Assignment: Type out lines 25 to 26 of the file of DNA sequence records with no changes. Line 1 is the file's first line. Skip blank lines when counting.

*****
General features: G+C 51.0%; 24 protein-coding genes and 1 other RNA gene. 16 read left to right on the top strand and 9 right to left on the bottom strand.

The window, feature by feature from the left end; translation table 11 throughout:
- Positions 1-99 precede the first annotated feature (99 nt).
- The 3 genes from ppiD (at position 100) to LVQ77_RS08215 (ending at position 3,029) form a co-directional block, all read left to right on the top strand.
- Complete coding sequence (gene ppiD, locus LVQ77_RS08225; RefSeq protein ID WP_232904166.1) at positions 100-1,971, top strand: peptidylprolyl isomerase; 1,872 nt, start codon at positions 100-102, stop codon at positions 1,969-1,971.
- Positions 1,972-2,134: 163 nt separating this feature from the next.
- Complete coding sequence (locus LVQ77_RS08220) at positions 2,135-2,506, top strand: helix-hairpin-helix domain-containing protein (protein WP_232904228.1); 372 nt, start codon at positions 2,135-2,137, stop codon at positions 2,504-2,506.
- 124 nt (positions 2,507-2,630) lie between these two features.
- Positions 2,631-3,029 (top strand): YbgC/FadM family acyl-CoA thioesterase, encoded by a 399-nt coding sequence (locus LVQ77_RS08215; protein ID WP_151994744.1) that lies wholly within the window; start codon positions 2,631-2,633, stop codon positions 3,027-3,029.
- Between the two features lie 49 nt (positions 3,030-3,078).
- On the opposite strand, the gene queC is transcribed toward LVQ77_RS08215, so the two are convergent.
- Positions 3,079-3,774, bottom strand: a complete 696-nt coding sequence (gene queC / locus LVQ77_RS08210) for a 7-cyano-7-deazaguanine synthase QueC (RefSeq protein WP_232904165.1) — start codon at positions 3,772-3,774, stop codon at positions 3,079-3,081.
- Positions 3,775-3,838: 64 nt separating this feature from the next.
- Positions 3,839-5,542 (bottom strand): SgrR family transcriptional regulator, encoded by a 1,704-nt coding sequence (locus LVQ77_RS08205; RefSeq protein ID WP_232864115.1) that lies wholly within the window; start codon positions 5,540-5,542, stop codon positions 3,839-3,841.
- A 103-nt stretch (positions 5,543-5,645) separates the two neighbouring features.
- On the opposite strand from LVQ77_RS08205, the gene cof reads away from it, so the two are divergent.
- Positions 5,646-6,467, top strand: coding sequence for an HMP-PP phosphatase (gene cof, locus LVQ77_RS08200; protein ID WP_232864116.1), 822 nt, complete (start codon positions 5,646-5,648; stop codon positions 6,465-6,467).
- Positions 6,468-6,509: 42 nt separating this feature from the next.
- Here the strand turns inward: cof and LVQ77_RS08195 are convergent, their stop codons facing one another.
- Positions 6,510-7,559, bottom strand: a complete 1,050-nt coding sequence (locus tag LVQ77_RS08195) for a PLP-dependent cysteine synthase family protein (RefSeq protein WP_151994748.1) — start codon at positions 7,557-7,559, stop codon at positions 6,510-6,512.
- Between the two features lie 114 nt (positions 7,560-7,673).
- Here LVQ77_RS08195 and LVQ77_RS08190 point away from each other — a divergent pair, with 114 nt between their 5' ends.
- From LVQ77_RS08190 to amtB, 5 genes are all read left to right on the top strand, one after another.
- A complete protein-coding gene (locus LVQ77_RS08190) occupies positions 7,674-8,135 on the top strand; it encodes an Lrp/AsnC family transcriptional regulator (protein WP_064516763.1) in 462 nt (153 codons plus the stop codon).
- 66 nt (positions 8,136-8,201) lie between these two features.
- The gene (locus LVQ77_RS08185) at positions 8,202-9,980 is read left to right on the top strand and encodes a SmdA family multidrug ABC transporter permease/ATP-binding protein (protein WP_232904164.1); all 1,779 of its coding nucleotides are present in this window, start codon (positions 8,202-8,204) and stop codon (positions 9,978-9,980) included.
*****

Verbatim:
- 66 nt (positions 8,136-8,201) lie between these two features.
- The gene (locus LVQ77_RS08185) at positions 8,202-9,980 is read left to right on the top strand and encodes a SmdA family multidrug ABC transporter permease/ATP-binding protein (protein WP_232904164.1); all 1,779 of its coding nucleotides are present in this window, start codon (positions 8,202-8,204) and stop codon (positions 9,978-9,980) included.